Business people with face masks having a meeting during COVID-10 showing challenges of GDPR

Black Swans and GDPR: Ensuring Security and Compliance in Challenging Times

If you had looked through the contingency plans of the world’s top 1,000 companies in January this year, you would probably have found references to managing localized outbreaks of illness. But few plans would have detailed what to do in the event of a global pandemic.  COVID-19 is a true ‘black swan’ – a rare, unexpected yet high-impact event that has disrupted business-as-usual. It has forced organizations to quickly transition to mass remote working, and accelerated adoption of cloud applications and workloads.

But what hasn’t changed during all of these upheavals is the need to secure networks and data in compliance with data protection mandates such as GDPR.  While the second anniversary of GDPR in May this year was largely overlooked because of the global response to the pandemic, the European Union issued a warning that GDPR still applies and will continue to be enforced, despite the ‘new normal’ that organizations are having to adapt to.

Although a survey from late 2019 of European organizations showed that 60% claimed to have fully adopted all GDPR measures, that was before the pandemic threw IT and security strategies into disarray – which in turn impacts on the compliance posture of those firms.  And of course, the survey indicates that 40% of organizations are not fully ready for GDPR, and they are unlikely to have made any significant progress because of COVID-19.

As such, organizations need to diagnose and address these new threats to their networks, applications, data and compliance posture in real time. Specific areas of concern are data being stored and processed on employees’ personal devices as they work from home, and protecting data in applications that have been rapidly migrated to the cloud to support remote working.  To add to the complication, handling all of these changes has increased the workload for IT and security teams dramatically – stretching their resources even further than normal.  So how should they approach dealing with these challenges?

Finding and following the data

The first step is for security and IT teams to be able to visualize their entire hybrid network (both on-premise and in clouds), the connectivity of critical business applications, and their security and risk status in a single pane of glass.  This is done using an automation solution which discovers that all data flows associated with every application, and the security rules and policies that support them, giving the teams a holistic overview of what’s really happening across the entire network.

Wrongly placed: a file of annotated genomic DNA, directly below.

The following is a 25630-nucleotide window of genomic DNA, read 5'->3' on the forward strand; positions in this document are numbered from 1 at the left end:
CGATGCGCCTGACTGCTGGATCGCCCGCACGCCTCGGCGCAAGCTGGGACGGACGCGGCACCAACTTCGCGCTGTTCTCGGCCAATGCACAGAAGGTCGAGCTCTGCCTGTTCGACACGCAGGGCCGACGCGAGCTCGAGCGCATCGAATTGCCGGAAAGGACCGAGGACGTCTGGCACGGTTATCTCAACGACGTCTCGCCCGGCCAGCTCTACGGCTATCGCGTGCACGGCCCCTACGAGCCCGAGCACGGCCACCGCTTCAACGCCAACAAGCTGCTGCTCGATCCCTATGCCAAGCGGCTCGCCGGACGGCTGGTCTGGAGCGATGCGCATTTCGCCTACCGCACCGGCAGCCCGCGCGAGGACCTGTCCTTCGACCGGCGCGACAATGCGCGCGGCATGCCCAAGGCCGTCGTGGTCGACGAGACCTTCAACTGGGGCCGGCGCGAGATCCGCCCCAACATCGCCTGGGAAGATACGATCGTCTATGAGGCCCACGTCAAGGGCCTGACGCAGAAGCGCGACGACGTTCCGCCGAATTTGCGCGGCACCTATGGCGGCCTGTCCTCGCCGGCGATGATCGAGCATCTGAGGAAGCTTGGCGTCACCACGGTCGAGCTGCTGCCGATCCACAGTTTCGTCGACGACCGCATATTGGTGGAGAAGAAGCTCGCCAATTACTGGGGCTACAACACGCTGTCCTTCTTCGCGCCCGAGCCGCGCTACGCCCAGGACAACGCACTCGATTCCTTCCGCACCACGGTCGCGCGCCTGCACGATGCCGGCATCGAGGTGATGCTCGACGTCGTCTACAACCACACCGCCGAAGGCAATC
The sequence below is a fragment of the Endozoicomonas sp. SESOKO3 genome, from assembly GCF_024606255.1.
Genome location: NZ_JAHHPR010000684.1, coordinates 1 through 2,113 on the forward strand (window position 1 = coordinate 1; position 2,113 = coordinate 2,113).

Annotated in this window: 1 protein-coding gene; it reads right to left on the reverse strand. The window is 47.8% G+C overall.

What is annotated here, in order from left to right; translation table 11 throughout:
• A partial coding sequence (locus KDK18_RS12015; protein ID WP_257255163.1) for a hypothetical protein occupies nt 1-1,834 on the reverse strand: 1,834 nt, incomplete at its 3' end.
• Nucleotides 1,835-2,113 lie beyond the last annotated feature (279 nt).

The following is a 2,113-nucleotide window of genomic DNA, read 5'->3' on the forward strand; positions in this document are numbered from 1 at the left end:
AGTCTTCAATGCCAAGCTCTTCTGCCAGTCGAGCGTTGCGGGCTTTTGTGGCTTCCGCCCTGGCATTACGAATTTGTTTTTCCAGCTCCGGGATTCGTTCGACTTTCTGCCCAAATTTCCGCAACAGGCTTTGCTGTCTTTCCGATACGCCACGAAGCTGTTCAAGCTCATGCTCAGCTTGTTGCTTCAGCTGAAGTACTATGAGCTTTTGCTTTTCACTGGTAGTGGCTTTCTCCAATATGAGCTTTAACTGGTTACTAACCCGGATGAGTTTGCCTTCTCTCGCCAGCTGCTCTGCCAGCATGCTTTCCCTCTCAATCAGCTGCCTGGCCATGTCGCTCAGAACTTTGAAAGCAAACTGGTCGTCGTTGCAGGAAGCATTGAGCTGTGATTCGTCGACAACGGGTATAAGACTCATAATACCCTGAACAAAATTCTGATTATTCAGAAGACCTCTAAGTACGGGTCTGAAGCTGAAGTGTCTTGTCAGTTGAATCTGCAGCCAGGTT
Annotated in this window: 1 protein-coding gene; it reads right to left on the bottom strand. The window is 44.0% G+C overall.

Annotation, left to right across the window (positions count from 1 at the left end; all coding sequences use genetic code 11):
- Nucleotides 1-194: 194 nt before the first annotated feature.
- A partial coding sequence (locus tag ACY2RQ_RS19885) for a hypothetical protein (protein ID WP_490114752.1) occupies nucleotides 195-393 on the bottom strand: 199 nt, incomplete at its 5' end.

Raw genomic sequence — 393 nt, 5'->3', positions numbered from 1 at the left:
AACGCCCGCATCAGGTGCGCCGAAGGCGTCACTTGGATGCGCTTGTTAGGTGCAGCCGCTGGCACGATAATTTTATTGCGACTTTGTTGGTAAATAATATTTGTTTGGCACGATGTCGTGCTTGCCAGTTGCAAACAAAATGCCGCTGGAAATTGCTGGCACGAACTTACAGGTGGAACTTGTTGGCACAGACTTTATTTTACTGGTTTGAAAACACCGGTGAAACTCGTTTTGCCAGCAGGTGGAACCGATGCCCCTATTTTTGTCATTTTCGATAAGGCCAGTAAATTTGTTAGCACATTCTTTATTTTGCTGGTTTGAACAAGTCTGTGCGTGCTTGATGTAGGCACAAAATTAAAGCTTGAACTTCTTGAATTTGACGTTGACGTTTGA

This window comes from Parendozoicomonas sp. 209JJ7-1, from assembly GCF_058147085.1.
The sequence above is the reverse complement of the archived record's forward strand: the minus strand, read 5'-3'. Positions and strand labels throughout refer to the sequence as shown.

This view enables the teams to proactively assess and identify any potential security or compliance risks, based on knowing where data is flowing from and to, what it is being used for and what it is doing. If organizations don’t have this information about their data, or have blind spots on their network, they simply can’t secure it effectively.

Automating changes

Based on the live map of the network, applications and their data flows, teams can then start to use the automation solution to exert control over the network and handle changes demanded to support and enable the business.  The automation solution is able to compare planned changes against existing, defined legitimate business connectivity. If the changes are in line with what is defined as acceptable use, then they can proceed with the automation solution handling all of the updates and adjustments to the relevant network security controls (which can number in the hundreds), without the need for labor-intensive, error prone manual processes.

This not only maintains and enforces security without introducing risks, it also ensures compliance.  The right automation solution will provide out-of-the-box GDPR compliance support, enabling users to generate automated reports for all relevant network and data security elements, making it easy to get a real-time, accurate picture of the organization’s compliance stance and identify and close any gaps.

Continuous compliance and security

And as data is continually moving and the network evolving according to business needs, both need continuous monitoring. This is where visibility and automation come into their own. The only way to know if there is a problem is by monitoring the entire infrastructure, all the time. This helps to ensure continual security and compliance, with the solution flagging any exceptions so that they can be corrected immediately, with all changes fully documented for later review and auditing by internal parties or external regulators.

Events like the COVID-19 pandemic are once-in-a-generation occurrences, but that doesn’t mean that organizations’ security and compliance processes should be derailed by them.  By automating their security and compliance processes, they can ensure that their business isn’t exposed to risk at any time – even when the next black swan spreads its wings.